Rain, which is believed to be the beginning of Tropical cyclone Idai coming from central Mozambique, falls in the flooded districts of Chikwawa and Nsanje in southern Malawi, on March 15, 2019.
AMOS GUMULIRA / AFP

 

Muslims in the cyclone-ravaged Mozambican island of Ibo are struggling to observe the holy month of Ramadan as most mosques were destroyed and food is in short supply.

The island on the Quirimbas archipelago off Mozambique’s northeastern coast was one of the regions worst hit when Cyclone Kenneth struck last month packing winds of over 200 kilometres (125 miles) per hour.

Residents of the island, where the majority of the population is Muslim, were left without shelter and with few places to worship with estimates that 90 percent of buildings were damaged.

At one of the few mosques still standing, half of the roof was blown away by wind and prayer rugs were damaged by flooding.

Worshippers gather in one surviving section to say prayers. Female worshippers endure the harsh sun praying outdoors.

“Very few people are attending prayers because mosques were destroyed,” said Muzasufar Abakari, head of the village of Guludo.

Residents search for food to break the fast and survive mainly on high-energy biscuits handed out by aid agencies.

“As Muslims we observe Ramadan but there is no food to eat. On Friday (holy day) there was no-one because there is no wall at the mosque,” said Abakari.

The cyclone killed at least 41 people across northern Mozambique and displaced thousand.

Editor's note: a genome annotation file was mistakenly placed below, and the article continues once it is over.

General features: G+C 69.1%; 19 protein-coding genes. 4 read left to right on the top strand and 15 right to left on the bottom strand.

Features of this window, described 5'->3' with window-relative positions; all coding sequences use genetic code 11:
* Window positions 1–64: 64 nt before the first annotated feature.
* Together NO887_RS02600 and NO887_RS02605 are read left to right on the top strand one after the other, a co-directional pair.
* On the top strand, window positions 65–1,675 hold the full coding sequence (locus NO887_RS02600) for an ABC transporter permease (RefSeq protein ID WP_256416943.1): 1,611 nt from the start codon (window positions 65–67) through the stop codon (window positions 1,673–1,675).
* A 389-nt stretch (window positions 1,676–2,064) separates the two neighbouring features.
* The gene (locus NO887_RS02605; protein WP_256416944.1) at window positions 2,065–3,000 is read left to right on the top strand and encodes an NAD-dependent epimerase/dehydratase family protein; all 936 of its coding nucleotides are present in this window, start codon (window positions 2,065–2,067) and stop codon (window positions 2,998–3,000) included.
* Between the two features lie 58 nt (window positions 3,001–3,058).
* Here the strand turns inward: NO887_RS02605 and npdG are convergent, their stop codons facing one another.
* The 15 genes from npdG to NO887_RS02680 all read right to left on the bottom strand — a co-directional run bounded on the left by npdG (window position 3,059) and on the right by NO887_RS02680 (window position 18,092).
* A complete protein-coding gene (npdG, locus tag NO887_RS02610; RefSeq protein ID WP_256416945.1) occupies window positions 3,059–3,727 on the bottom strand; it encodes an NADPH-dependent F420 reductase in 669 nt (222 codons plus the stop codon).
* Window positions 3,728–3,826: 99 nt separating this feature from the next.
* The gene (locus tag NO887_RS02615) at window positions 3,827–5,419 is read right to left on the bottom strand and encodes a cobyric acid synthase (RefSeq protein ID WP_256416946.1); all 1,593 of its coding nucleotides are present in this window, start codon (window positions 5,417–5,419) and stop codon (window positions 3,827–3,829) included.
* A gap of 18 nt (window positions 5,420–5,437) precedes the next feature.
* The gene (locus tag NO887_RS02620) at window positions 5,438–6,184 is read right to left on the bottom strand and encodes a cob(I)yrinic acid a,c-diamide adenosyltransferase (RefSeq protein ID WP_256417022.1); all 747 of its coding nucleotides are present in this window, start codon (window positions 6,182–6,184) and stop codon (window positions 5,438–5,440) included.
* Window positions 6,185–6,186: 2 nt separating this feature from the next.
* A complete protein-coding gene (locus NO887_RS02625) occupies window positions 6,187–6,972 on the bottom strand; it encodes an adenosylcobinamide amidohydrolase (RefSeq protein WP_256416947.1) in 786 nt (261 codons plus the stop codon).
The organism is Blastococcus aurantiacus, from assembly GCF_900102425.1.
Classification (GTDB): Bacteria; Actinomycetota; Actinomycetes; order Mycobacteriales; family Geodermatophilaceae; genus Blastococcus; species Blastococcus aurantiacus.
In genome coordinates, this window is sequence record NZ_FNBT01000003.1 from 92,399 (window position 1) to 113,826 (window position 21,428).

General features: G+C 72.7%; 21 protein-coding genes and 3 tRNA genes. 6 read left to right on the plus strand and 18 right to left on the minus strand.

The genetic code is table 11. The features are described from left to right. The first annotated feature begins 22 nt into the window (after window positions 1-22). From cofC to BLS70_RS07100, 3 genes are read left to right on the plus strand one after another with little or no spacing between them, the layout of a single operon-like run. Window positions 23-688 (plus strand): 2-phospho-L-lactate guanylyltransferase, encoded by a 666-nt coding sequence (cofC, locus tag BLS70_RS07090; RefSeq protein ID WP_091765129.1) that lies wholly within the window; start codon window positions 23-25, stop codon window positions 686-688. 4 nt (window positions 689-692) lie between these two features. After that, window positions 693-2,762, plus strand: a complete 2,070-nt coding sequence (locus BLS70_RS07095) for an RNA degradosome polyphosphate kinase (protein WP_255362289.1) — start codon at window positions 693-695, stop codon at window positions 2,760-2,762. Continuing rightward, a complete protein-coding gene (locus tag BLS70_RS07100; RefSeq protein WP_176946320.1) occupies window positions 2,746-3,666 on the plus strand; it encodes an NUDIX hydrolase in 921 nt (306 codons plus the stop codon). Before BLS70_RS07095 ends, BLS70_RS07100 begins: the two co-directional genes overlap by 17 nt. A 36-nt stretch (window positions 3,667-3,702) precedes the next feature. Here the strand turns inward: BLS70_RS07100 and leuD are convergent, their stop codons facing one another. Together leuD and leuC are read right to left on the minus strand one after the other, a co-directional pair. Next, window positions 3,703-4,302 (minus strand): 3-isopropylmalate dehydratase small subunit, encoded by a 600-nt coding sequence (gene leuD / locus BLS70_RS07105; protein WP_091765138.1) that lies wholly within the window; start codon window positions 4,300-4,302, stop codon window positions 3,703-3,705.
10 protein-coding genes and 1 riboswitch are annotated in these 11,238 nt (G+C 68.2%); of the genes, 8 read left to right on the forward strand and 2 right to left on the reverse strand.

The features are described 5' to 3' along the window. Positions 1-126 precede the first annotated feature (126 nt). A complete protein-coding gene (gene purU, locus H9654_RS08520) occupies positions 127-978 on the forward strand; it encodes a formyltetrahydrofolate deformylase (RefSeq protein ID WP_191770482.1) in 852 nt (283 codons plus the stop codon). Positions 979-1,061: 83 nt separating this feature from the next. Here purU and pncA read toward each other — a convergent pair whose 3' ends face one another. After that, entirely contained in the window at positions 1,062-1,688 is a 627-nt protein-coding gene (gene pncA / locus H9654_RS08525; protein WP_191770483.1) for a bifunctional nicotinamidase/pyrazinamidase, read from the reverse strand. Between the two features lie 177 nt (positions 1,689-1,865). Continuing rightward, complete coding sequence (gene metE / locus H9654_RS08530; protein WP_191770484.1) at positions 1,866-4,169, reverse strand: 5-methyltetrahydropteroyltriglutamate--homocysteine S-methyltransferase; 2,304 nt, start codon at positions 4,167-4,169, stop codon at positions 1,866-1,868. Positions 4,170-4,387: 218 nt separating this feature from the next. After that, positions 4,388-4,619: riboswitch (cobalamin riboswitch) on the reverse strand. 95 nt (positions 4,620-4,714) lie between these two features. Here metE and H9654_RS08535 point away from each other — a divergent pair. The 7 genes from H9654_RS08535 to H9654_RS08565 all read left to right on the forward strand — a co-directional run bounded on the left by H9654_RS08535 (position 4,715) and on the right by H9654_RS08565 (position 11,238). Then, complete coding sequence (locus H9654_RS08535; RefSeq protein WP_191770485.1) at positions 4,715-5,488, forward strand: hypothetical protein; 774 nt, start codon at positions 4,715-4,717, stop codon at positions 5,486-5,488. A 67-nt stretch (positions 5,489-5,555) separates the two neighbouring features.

Some people on Ibo have been sleeping in damaged mosques.

“People have been sleeping here because their houses were destroyed. With nothing – from clothes to food – God willing our prayers are answered and we will receive help,” said imam Saidi Cassabo, from Kumwamba village.

Before the storm, Ibo island, a popular tourist destination, was a haven of golden beaches, unspoiled coral reefs and lush greenery.

UK Police Arrest Two Men After Attacks On Five Mosques

UK To Boost African Partnership With £30m

 

Two men have been arrested on suspicion of “racially aggravated criminal damage” after windows at five mosques in Britain’s second city Birmingham were smashed earlier this week, police said Friday.

A 34-year-old man handed himself into a police station and a 38-year-old was “detained by members of the community,” West Midlands Police said in a statement.

“This is a significant step forward in our enquiries. However, the investigation continues into the motive for the incidents,” Assistant Chief Constable Matt Ward said.

“It remains incredibly important that we unite together against those who seek to create discord, uncertainty and fear,” he added.

READ ALSO: Catholic Priest Stabbed During Mass At Canada’s Biggest Church

Witnesses reported seeing a man wielding a sledgehammer smashing in windows at two mosques overnight Wednesday to Thursday and three other mosques in the city were found similarly vandalised.

Some 22 percent of the Birmingham population described themselves as Muslim in the 2011 census.

British national police chiefs last week announced officers were providing “reassurance patrols” around mosques in the immediate aftermath of a deadly gun rampage at two mosques in Christchurch, New Zealand.

Anti-racism groups have warned that Islamophobia is on the rise in Britain and spurring a spike in far-right activity in the country.

AFP